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State strives to bridge digital divide

The various policies and strategies the government has put in place in the country have enabled mobile network operators and infrastructure providers to invest billions of dollars over the past 20 years.

The Principal Secretary for Broadcasting and Telecommunications Esther Koimett said the policies which allowed the substantial infrastructure roll-out and investments made by the industry since the liberalization of the ICT sector, created the digital infrastructure coverage and capacity that sustained the citizenry lifestyles during the Covid-19 pandemic.

She said in order to close the overall digital inclusion gaps and make high speed internet available to those who are still unconnected, issues of affordability, increasing digital access, skills, and relevant content need to be addressed.

“We need to look at what is necessary for helping low-income individuals and families adopt broadband in ways that are most appropriate to their personal needs and contexts,” said Koimett.

She noted that successful digital inclusion efforts should recognize the role that it plays in shaping people’s abilities to access and use computers and the internet, the issue of ‘ability to pay’ should be addressed rather than ‘willingness to pay’.

According to the World Economic Forum, in low-income countries, a monthly broadband subscription costs 12 per cent of gross national income, far higher than the UN target of less than 2 per cent by 2025.

The PS made the remarks in a speech read on her behalf by the Secretary of Administration, State Department of Broadcasting and Telecommunications Juliana Yiapan, during the ITU-UK Digital Access Programme (UK-KDAP) Partners’ Open Day themed ‘Partnering for Effective Connectivity and Broader Digital Inclusion held at Strathmore University, Nairobi.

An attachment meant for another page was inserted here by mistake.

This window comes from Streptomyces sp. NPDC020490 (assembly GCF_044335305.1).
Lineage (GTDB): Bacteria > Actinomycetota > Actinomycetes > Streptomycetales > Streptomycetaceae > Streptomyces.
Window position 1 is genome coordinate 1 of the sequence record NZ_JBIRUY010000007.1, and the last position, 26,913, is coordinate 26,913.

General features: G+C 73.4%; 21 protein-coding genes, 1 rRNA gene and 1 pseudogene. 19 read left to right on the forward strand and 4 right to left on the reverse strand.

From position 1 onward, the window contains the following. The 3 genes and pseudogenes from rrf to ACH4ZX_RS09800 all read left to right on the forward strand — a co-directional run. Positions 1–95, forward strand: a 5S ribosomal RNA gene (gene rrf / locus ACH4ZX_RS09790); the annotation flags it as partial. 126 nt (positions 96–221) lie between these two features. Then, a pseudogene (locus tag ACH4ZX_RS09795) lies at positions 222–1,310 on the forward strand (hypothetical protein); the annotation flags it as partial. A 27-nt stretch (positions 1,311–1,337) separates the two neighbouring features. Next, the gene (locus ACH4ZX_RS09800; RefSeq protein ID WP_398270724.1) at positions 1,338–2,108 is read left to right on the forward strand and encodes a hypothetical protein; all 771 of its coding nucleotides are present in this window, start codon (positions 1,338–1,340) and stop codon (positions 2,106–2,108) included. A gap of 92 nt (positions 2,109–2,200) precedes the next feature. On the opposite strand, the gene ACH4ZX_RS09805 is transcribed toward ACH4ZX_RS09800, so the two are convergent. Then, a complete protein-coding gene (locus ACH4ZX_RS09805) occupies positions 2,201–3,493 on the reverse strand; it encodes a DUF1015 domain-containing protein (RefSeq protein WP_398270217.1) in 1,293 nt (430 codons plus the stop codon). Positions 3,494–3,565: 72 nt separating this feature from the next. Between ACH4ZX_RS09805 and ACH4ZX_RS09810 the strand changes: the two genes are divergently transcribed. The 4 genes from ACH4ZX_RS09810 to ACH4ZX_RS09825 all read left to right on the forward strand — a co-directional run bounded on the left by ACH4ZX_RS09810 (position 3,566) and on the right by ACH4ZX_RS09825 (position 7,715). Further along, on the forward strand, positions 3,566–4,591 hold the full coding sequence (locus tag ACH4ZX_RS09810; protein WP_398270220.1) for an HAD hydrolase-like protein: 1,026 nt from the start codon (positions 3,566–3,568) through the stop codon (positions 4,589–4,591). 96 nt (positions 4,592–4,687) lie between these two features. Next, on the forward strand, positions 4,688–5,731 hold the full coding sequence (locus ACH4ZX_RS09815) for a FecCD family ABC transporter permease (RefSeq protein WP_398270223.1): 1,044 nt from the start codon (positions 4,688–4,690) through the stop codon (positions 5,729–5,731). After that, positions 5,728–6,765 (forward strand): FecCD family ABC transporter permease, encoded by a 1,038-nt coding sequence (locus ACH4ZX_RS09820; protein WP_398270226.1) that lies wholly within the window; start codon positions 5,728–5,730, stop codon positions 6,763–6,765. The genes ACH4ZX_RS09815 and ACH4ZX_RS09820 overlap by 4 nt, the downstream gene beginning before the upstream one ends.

She at the same time noted that digital inclusion should include making low-cost devices available to low-income people for free or at a reduced cost, especially for people in low-income communities.

Koimett said the Kenya’s National ICT Policy, the Broadband Strategy and the Digital Economy Blueprint among other policy documents brings out the government’s commitment to digital inclusion.

“Digital inclusion is aimed at facilitating ICT accessibility, connectivity, affordability, and usability for all people and particularly, participation of women, youth, PWDs, the elderly, people from lower social economic groups, rural communities, vulnerable people and the minority and marginalized populations of Kenya,” she stated.

She said the partnership of UK-KDAP should aim at finding a common goal of supporting the connectivity of those who are still unconnected to enable them benefit from the digital economy.

The PS added that it is only by working together that existing access gaps in digital inclusion can be identified and addressed.

“We acknowledge that not only is connectivity far from universal, but there are noteworthy gaps in usage, infrastructure coverage particularly in rural areas, affordability, energy reliability and other factors across and within the 47 counties in Kenya,” said Koimett..

She observed that Covid-19 pandemic presented an unprecedented opportunity for cross-sector collaboration to bridge the digital divide and enable unforeseen growth opportunities for the economy and society.

The PS announced that the government in collaboration with its agencies and other partners has undertaken several projects to enhance digital inclusion.

By Bernadette Khaduli

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